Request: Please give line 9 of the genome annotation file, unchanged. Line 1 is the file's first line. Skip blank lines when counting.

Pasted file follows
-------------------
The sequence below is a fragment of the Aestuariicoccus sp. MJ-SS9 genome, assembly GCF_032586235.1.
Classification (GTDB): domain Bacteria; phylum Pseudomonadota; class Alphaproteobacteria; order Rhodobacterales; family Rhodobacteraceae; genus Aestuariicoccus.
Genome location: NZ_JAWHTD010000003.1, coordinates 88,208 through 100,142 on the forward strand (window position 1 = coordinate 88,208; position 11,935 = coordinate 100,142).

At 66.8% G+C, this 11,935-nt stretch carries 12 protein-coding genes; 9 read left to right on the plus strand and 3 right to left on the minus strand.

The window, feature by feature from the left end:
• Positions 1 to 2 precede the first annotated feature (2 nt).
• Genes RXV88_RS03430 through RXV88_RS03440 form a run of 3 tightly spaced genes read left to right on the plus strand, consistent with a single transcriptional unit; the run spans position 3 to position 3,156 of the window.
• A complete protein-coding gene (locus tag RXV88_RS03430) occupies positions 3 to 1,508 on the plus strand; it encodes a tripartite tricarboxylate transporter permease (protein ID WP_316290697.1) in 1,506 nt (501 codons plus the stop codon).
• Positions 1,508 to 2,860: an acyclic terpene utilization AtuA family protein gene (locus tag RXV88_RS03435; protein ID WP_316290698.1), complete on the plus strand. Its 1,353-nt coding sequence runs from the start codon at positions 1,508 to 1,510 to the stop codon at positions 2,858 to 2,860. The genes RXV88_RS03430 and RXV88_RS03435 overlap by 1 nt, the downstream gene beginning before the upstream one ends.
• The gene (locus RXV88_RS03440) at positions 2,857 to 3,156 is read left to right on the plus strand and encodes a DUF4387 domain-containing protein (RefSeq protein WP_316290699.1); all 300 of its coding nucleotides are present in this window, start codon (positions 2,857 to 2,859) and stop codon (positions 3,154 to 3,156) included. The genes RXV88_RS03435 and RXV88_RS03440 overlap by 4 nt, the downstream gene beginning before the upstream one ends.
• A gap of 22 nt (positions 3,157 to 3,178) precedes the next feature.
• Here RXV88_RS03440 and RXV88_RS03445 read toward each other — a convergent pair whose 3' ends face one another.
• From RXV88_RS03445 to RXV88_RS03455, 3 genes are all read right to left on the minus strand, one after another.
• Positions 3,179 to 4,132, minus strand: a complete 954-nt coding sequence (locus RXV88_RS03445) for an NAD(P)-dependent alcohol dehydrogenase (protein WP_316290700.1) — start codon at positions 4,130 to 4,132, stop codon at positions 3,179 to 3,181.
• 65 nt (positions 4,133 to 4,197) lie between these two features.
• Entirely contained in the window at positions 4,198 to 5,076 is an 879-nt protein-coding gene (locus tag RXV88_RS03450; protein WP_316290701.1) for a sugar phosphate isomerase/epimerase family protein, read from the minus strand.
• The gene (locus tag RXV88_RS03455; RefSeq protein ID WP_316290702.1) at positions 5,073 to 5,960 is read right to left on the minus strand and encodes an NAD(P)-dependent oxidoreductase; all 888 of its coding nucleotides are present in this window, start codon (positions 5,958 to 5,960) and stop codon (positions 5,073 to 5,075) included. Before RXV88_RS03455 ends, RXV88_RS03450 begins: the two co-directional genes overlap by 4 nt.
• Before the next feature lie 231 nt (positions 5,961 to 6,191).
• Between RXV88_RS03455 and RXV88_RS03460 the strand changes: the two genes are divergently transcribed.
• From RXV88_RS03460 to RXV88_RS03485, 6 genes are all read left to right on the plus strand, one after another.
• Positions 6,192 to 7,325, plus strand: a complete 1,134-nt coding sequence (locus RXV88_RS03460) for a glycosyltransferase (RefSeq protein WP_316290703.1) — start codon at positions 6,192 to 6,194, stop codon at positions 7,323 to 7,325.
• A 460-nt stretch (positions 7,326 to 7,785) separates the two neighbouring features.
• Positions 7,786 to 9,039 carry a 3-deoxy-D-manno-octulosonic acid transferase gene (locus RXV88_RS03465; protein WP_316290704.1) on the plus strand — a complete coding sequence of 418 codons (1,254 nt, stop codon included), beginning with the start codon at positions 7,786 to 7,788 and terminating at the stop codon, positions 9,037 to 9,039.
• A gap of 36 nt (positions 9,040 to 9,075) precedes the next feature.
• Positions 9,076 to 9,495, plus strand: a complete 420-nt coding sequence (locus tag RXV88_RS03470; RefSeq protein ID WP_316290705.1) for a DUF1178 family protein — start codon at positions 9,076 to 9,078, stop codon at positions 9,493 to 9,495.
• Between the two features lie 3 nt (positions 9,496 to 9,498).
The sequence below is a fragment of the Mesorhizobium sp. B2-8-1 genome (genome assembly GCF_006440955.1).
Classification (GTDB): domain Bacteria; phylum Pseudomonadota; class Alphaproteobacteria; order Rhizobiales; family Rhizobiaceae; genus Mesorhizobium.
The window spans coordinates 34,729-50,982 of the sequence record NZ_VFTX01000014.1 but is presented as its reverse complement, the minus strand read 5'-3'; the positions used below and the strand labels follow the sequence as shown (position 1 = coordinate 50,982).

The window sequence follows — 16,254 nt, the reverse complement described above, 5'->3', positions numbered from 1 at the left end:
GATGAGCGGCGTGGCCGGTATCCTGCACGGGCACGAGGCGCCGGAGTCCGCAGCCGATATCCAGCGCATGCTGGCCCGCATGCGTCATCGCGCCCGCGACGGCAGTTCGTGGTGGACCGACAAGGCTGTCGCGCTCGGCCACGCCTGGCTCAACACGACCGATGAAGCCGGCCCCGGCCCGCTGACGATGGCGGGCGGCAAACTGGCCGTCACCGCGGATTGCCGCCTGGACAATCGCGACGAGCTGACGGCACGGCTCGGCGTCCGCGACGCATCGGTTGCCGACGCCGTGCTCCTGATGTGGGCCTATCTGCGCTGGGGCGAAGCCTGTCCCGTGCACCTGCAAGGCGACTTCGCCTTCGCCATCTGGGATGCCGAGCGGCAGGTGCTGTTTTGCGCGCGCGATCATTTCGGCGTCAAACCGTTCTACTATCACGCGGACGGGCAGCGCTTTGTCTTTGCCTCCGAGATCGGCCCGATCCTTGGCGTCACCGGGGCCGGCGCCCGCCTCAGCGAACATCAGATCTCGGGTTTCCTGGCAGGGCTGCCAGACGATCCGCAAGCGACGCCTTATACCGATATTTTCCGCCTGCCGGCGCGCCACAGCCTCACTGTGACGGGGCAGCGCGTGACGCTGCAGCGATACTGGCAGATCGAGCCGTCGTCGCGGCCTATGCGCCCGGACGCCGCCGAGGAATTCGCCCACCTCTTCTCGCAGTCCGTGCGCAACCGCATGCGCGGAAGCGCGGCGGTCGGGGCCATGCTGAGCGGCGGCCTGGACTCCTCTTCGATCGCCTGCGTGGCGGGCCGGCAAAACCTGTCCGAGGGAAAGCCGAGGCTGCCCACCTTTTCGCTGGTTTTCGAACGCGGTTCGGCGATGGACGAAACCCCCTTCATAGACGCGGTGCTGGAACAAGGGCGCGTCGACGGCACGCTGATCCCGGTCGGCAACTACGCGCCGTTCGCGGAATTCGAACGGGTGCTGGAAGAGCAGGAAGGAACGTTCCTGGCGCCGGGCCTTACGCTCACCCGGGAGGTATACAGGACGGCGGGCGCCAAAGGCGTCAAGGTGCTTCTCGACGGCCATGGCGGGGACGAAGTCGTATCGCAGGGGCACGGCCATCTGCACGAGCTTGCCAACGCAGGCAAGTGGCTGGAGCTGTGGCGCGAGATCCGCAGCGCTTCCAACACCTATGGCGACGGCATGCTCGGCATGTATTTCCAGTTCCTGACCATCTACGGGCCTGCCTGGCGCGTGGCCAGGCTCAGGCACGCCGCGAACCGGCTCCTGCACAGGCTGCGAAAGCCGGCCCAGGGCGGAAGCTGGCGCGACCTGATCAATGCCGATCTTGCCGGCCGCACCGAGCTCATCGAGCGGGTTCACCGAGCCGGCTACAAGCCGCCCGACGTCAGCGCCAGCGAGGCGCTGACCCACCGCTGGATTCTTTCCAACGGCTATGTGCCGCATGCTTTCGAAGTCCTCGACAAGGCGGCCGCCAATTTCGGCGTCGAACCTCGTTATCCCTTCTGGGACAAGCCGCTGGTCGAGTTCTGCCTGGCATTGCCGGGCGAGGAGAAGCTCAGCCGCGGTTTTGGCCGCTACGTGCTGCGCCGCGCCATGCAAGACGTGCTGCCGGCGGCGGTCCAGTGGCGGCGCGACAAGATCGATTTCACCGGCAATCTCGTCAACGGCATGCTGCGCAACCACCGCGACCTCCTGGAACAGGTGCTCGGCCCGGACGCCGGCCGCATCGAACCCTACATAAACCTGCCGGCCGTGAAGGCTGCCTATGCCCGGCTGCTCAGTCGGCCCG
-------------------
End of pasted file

• Positions 1,508 to 2,860: an acyclic terpene utilization AtuA family protein gene (locus tag RXV88_RS03435; protein ID WP_316290698.1), complete on the plus strand. Its 1,353-nt coding sequence runs from the start codon at positions 1,508 to 1,510 to the stop codon at positions 2,858 to 2,860. The genes RXV88_RS03430 and RXV88_RS03435 overlap by 1 nt, the downstream gene beginning before the upstream one ends.